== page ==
We do not believe, however, that the jurisdictional rule in this Circuit is any more restrictive than that accepted by the other courts of appeals. The case of Galveston, Harrisburg & San Antonio Ry. v. Hall, 5 Cir., 70 F.2d 608, in which Moore claims to find a statement of our rule, is, of course, not directly pertinent, since it held merely that in spite of the rule permitting impleader of parties, a defendant in a federal-question tort suit brought by a co-citizen could not implead another co-citizen against whom he could assert only a state created contractual cause of action: 'The two controversies here are wholly distinct in parties and subject-matter.' 70 F.2d at page 610. The case of Republic National Bank & Trust Co. v. Massachusetts Bonding & Ins. Co., 5 Cir., 68 F.2d 445, which it cites, held that where a surety brings an equitable action in diversity against the obligee and against the contractor's assignee for payments improperly made to the latter or retained by the former, and also interpleads all other claimants against the contractor and his bond, and these claimants file cross-claims against the original defendants, their co-citizens, the court had jurisdiction over the cross-claims only insofar as necessary to administer the 'fund' created by the principal suit; other cross-claims, being of a legal nature, could not be joined in the equitable action8 and, lacking independent grounds for federal jurisdiction, had to be dismissed. No such considerations are applicable here since all aspects of the original action and of the cross-claim are 'legal,' and in any case, all restrictions on the joinder of legal and equitable actions have been abolished by the Federal Rules of Civil Procedure.9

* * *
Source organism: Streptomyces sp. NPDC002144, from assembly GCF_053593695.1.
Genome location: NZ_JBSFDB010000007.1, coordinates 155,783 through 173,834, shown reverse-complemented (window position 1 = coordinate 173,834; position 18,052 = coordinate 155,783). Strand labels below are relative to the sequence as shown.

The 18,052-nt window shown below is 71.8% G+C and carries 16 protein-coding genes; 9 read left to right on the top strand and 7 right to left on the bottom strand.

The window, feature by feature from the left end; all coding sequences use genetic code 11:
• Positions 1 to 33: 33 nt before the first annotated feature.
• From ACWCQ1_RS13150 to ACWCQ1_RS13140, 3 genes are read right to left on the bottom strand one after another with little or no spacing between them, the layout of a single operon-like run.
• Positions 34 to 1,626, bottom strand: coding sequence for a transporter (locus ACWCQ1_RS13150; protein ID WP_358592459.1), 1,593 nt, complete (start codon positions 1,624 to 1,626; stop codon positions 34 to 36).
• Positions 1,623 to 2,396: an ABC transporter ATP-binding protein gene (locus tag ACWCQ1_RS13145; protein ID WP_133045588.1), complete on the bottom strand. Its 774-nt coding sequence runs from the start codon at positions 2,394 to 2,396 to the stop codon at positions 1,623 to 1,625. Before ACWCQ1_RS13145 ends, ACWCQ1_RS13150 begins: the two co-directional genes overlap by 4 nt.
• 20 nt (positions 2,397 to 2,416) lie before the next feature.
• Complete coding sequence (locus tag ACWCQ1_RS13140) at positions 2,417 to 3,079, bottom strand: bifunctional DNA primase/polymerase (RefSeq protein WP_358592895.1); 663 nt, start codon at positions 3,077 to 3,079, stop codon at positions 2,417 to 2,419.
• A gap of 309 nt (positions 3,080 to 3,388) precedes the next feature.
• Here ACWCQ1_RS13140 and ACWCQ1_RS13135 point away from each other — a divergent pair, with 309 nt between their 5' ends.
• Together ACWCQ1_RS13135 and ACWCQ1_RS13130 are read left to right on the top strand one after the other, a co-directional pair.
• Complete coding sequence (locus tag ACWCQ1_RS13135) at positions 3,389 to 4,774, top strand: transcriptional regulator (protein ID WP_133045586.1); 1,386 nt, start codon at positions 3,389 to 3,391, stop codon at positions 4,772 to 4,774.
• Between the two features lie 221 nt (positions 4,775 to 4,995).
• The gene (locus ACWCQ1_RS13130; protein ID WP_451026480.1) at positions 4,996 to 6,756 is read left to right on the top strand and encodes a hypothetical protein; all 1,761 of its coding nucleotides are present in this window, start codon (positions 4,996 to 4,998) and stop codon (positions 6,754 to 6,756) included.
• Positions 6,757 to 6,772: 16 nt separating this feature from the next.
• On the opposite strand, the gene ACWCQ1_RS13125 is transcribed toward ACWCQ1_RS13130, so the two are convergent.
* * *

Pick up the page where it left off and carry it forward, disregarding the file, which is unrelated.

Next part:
In any case this Court, in McComb v. McCormack, 5 Cir., 159 F.2d 219, 226, has already specifically approved the jurisdictional rule as stated in Moore's treatise, with a footnote reference indicating that the possible applicability of the Galveston Ry. and Republic National Bank cases had been considered.10